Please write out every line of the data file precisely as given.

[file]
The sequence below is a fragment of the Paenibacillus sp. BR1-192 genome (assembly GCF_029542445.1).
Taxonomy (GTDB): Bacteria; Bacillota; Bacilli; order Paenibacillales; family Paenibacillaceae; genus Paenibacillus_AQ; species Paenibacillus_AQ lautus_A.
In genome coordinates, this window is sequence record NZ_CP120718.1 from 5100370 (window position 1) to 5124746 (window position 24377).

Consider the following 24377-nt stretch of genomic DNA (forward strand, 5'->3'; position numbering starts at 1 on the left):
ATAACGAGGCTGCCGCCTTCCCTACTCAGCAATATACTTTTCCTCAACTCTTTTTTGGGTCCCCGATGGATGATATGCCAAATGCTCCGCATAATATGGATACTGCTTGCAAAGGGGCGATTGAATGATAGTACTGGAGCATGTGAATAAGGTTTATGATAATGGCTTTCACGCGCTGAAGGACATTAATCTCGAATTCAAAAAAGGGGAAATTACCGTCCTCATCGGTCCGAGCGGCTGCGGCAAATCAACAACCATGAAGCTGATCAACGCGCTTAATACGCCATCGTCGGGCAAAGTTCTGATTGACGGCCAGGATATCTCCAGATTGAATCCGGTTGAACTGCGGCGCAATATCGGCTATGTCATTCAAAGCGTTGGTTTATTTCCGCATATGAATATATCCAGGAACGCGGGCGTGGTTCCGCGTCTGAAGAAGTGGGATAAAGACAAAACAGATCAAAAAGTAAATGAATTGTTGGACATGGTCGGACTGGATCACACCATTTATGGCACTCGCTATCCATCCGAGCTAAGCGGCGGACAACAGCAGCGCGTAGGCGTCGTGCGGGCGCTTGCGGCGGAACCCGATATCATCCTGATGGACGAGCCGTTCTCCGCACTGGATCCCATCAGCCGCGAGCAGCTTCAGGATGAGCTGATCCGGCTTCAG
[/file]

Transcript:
The sequence below is a fragment of the Paenibacillus sp. BR1-192 genome (assembly GCF_029542445.1).
Taxonomy (GTDB): Bacteria; Bacillota; Bacilli; order Paenibacillales; family Paenibacillaceae; genus Paenibacillus_AQ; species Paenibacillus_AQ lautus_A.
In genome coordinates, this window is sequence record NZ_CP120718.1 from 5100370 (window position 1) to 5124746 (window position 24377).

Consider the following 24377-nt stretch of genomic DNA (forward strand, 5'->3'; position numbering starts at 1 on the left):
ATAACGAGGCTGCCGCCTTCCCTACTCAGCAATATACTTTTCCTCAACTCTTTTTTGGGTCCCCGATGGATGATATGCCAAATGCTCCGCATAATATGGATACTGCTTGCAAAGGGGCGATTGAATGATAGTACTGGAGCATGTGAATAAGGTTTATGATAATGGCTTTCACGCGCTGAAGGACATTAATCTCGAATTCAAAAAAGGGGAAATTACCGTCCTCATCGGTCCGAGCGGCTGCGGCAAATCAACAACCATGAAGCTGATCAACGCGCTTAATACGCCATCGTCGGGCAAAGTTCTGATTGACGGCCAGGATATCTCCAGATTGAATCCGGTTGAACTGCGGCGCAATATCGGCTATGTCATTCAAAGCGTTGGTTTATTTCCGCATATGAATATATCCAGGAACGCGGGCGTGGTTCCGCGTCTGAAGAAGTGGGATAAAGACAAAACAGATCAAAAAGTAAATGAATTGTTGGACATGGTCGGACTGGATCACACCATTTATGGCACTCGCTATCCATCCGAGCTAAGCGGCGGACAACAGCAGCGCGTAGGCGTCGTGCGGGCGCTTGCGGCGGAACCCGATATCATCCTGATGGACGAGCCGTTCTCCGCACTGGATCCCATCAGCCGCGAGCAGCTTCAGGATGAGCTGATCCGGCTTCAG